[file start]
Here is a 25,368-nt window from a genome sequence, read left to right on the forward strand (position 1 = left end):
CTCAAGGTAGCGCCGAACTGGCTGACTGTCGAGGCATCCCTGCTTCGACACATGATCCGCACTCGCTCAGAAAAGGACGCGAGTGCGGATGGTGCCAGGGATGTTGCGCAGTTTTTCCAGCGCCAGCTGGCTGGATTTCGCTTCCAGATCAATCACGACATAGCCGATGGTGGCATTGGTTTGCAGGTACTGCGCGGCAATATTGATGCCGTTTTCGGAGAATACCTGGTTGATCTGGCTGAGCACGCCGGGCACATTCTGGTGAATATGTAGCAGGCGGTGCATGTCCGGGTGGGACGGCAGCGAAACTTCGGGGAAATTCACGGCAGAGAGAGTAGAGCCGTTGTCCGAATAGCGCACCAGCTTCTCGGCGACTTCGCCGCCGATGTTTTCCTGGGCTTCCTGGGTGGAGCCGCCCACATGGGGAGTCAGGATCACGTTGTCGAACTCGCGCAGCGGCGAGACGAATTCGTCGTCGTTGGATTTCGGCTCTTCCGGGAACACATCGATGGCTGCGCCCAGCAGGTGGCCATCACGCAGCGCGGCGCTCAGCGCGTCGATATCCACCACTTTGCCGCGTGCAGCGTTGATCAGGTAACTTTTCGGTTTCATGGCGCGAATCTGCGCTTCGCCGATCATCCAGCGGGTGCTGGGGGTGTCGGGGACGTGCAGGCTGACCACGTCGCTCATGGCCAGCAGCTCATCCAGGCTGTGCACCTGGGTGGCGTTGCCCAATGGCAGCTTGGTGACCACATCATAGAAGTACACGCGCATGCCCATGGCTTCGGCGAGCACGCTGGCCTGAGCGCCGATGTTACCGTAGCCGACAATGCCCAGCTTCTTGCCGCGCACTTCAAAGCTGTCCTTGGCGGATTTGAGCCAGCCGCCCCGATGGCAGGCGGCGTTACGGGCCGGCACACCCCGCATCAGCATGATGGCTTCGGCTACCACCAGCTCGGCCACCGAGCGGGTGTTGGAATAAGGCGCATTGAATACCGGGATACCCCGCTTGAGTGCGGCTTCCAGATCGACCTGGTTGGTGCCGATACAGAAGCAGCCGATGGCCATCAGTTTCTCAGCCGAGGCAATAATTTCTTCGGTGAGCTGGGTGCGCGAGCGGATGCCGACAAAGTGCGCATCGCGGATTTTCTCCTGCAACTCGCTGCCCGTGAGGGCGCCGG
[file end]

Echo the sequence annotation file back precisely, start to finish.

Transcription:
Here is a 25,368-nt window from a genome sequence, read left to right on the forward strand (position 1 = left end):
CTCAAGGTAGCGCCGAACTGGCTGACTGTCGAGGCATCCCTGCTTCGACACATGATCCGCACTCGCTCAGAAAAGGACGCGAGTGCGGATGGTGCCAGGGATGTTGCGCAGTTTTTCCAGCGCCAGCTGGCTGGATTTCGCTTCCAGATCAATCACGACATAGCCGATGGTGGCATTGGTTTGCAGGTACTGCGCGGCAATATTGATGCCGTTTTCGGAGAATACCTGGTTGATCTGGCTGAGCACGCCGGGCACATTCTGGTGAATATGTAGCAGGCGGTGCATGTCCGGGTGGGACGGCAGCGAAACTTCGGGGAAATTCACGGCAGAGAGAGTAGAGCCGTTGTCCGAATAGCGCACCAGCTTCTCGGCGACTTCGCCGCCGATGTTTTCCTGGGCTTCCTGGGTGGAGCCGCCCACATGGGGAGTCAGGATCACGTTGTCGAACTCGCGCAGCGGCGAGACGAATTCGTCGTCGTTGGATTTCGGCTCTTCCGGGAACACATCGATGGCTGCGCCCAGCAGGTGGCCATCACGCAGCGCGGCGCTCAGCGCGTCGATATCCACCACTTTGCCGCGTGCAGCGTTGATCAGGTAACTTTTCGGTTTCATGGCGCGAATCTGCGCTTCGCCGATCATCCAGCGGGTGCTGGGGGTGTCGGGGACGTGCAGGCTGACCACGTCGCTCATGGCCAGCAGCTCATCCAGGCTGTGCACCTGGGTGGCGTTGCCCAATGGCAGCTTGGTGACCACATCATAGAAGTACACGCGCATGCCCATGGCTTCGGCGAGCACGCTGGCCTGAGCGCCGATGTTACCGTAGCCGACAATGCCCAGCTTCTTGCCGCGCACTTCAAAGCTGTCCTTGGCGGATTTGAGCCAGCCGCCCCGATGGCAGGCGGCGTTACGGGCCGGCACACCCCGCATCAGCATGATGGCTTCGGCTACCACCAGCTCGGCCACCGAGCGGGTGTTGGAATAAGGCGCATTGAATACCGGGATACCCCGCTTGAGTGCGGCTTCCAGATCGACCTGGTTGGTGCCGATACAGAAGCAGCCGATGGCCATCAGTTTCTCAGCCGAGGCAATAATTTCTTCGGTGAGCTGGGTGCGCGAGCGGATGCCGACAAAGTGCGCATCGCGGATTTTCTCCTGCAACTCGCTGCCCGTGAGGGCGCCGG